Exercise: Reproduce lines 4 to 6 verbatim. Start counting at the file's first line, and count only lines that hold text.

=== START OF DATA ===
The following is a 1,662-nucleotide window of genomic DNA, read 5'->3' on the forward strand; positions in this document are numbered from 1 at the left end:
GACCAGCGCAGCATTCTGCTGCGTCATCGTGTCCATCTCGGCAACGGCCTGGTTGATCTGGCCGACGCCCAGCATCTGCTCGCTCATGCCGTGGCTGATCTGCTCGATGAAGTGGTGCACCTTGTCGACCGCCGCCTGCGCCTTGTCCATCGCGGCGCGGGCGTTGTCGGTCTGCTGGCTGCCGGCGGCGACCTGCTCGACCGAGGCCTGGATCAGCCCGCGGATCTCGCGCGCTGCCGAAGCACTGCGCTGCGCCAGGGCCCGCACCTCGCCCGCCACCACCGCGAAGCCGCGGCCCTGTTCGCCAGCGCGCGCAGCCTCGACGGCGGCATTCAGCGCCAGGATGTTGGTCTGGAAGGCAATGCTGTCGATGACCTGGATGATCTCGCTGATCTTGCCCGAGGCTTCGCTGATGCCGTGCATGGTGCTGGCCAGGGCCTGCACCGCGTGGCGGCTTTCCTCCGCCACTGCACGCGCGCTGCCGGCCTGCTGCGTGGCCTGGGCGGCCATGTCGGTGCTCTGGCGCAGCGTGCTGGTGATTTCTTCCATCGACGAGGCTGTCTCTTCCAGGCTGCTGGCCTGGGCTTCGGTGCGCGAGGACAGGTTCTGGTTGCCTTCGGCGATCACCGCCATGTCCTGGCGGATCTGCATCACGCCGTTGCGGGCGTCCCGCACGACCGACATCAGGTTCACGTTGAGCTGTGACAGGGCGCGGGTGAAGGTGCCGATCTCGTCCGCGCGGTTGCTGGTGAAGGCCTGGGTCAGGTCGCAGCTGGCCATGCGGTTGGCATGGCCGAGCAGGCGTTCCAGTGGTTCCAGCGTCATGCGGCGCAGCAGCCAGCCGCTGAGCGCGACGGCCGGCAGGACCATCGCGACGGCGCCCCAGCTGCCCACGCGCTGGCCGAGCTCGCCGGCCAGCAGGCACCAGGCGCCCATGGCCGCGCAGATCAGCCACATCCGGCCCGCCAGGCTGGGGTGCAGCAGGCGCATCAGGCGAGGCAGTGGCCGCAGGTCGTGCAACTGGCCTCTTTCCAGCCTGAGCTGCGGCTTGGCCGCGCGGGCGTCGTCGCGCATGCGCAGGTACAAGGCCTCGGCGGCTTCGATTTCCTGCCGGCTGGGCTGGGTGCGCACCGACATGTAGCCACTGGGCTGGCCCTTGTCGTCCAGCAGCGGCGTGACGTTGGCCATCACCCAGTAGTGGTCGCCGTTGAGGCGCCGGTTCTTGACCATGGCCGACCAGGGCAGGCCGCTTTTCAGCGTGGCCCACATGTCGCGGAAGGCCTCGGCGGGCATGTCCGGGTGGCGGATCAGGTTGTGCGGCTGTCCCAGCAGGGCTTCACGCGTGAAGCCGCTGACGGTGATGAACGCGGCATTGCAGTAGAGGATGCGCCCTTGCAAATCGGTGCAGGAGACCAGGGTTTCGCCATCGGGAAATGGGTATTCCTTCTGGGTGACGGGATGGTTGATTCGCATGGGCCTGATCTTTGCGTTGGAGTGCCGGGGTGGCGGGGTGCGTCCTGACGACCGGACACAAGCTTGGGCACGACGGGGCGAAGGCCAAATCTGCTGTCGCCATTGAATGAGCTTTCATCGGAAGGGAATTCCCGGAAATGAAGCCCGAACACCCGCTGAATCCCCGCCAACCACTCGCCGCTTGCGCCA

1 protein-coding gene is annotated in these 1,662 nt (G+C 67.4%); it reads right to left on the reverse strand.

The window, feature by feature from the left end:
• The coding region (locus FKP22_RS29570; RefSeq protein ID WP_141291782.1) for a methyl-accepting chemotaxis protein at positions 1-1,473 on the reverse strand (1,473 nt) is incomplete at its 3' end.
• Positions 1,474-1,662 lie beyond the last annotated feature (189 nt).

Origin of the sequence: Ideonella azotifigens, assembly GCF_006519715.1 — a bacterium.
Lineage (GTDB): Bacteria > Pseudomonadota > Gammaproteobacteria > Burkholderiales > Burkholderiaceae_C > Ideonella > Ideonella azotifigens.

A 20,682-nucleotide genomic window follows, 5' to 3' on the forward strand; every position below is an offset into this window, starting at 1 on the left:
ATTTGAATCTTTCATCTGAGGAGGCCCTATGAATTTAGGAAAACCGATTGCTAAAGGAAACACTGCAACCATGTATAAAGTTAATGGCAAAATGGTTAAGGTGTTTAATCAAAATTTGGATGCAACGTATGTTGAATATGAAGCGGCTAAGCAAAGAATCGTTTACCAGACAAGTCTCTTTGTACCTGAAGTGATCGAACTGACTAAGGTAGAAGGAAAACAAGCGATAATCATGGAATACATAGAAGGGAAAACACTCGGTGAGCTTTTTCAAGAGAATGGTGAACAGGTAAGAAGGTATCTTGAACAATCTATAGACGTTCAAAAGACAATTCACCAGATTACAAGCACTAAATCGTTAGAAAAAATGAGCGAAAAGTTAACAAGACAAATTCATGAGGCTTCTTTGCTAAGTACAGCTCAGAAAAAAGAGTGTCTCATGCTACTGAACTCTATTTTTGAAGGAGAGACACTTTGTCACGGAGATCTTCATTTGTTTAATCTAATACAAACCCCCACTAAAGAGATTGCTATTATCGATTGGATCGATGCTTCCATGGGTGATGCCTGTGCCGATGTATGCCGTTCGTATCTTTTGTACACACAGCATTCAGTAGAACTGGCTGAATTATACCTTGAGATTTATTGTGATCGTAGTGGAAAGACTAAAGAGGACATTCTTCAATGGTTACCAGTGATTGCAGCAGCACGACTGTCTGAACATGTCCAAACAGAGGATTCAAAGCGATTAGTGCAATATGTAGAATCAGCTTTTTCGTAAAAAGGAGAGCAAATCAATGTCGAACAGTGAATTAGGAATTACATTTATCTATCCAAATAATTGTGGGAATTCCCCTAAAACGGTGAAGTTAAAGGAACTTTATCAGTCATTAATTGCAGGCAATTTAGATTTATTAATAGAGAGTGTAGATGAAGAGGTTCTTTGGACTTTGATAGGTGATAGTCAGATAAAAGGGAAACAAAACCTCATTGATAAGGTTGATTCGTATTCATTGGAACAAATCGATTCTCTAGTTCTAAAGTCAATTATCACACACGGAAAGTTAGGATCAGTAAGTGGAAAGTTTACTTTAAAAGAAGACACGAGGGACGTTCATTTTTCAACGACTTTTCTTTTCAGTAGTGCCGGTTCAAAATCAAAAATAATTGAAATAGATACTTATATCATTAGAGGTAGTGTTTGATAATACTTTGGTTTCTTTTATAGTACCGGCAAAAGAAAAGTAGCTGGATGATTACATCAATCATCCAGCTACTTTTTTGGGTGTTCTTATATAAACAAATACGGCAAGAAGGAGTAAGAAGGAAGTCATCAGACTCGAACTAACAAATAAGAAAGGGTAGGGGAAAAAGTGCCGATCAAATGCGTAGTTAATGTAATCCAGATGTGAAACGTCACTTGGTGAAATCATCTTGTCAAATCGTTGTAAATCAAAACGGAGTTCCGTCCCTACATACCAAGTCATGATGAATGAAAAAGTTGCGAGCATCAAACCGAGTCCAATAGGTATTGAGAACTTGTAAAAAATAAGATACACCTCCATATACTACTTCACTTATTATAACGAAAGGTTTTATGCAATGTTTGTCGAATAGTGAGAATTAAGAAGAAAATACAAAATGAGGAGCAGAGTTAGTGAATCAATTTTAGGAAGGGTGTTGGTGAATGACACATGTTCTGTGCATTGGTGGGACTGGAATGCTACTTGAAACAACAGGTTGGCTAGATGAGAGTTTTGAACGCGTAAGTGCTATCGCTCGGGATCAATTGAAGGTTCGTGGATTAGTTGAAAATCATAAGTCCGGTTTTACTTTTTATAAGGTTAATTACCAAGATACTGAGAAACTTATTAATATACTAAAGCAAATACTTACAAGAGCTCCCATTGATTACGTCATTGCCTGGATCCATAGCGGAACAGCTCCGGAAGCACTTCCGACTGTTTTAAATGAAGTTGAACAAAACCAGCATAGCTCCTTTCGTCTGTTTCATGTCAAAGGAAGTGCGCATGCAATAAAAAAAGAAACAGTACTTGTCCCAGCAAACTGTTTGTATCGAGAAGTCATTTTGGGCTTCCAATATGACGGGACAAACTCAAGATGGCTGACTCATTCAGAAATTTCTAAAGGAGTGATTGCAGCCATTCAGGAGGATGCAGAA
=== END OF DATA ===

The window, feature by feature from the left end:
• The coding region (locus FKP22_RS29570; RefSeq protein ID WP_141291782.1) for a methyl-accepting chemotaxis protein at positions 1-1,473 on the reverse strand (1,473 nt) is incomplete at its 3' end.
• Positions 1,474-1,662 lie beyond the last annotated feature (189 nt).